PLSregression analysis for length-diameter blended yarns
Uniformfibers were determined to produce highly tenacious yarns. Thisbehavior is in agreement with the results of El Mogahzy (1988) whichpostulate that skein factor increases as the length and uniformity ofthe fiber increases, but decreases as the fiber fineness and Rdincrease(ElMogahzy 1988,p. 395).Some researchers argue that the nature of elongation of the fibersthat make up the yarn plays a significant role in influencing theextension of ring-spun yarns. The level of stretching of yarn iscritical in determining the weaving efficiency.
Thetenacity of the yarn helps in evaluating the weaving performance(Guha, Chattopadhyay, & Jayadeva 2001, p.139 ).The variation in hairiness of the yarn is as a result of changes inthe length and uniformity of the fiber. The results obtained supportthe findings by other researchers that the rise in the length of thefiber lessens the hairiness of the yarn. According to Viswanathan et al. (1989),the hairiness of the yarn is mostly affected by the fineness of thefiber.
Yarnsshould have at least some hairiness to enhance coverage and comfortin fabrics, as well as increase the rate of insertion of wefts whenweaving, particularly due to the friction between the air surface andyarns (Konda, Okamura, & Merati, 1996). Nevertheless, when thelevel of hairiness exceeds a certain degree, the appearance, andtension on yarns are affected. This, in turn, has an impact on theproperties of the fabric. According to Adanur and Jing (2008), anincrease in hairiness from 1750 1750to 2500 cnt/1000m in the course of 3/1 leads to increase in thefilling tension on the yarn by 53 percent and 145 percent for 35 andsingle picks respectively.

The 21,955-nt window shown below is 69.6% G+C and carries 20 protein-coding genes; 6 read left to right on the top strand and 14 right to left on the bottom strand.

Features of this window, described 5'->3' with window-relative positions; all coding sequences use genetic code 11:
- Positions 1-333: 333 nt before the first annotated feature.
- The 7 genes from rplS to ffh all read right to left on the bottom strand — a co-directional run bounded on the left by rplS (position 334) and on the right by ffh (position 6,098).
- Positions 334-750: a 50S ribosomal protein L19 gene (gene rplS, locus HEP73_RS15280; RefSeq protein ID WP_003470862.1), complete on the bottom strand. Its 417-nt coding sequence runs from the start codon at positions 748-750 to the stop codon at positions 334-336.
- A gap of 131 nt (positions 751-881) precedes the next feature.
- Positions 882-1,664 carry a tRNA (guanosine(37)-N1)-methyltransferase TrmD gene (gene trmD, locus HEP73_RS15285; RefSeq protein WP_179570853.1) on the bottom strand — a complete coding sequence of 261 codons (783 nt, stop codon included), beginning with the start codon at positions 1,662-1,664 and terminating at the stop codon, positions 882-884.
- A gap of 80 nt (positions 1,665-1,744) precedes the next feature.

Thechanges that were determined in filling tension were as a result ofhairiness, count, and a twist of the yarn interacting in a complexmanner, and this suggests that when the hairiness of the yarnincreases, the performance of the yarn and quality of resultantfabric reduces. Nevertheless, the variations in hairiness of the yarnwere not predicted well using the changes in characteristics of thefiber for the samples that were analyzed.
Adanur,S., & Jing, Q. (2008). Property Analysis of Denim Fabrics Made onAir-jet Weaving Machine Part II Effects of Tension on FabricProperties. TextileResearch Journal, 78(1),10-20.
ElMogahzy, Y. E. (1988). Selecting cotton fiber properties for fittingreliable equations to HVI data. TextileResearch Journal, 58(7),392-397.
Guha,A., Chattopadhyay, R., & Jayadeva. (2001). Predicting yarntenacity: a comparison of mechanistic, statistical, and neuralnetwork models. Journalof the Textile Institute, 92(2),139-145.
Konda,F., Okamura, M., & Merati, A. A. (1996). Effect of suction airpressure in friction spinning on yarn properties. Textileresearch journal, 66(7),446-452.
Viswanathan,G., Munshi, V. G., Ukidve, A. V., & Chandran, K. (1989). Acritical evaluation of the relationship between fiber qualityparameters and hairiness of cotton yarns. TextileResearch Journal, 59(11),707-711.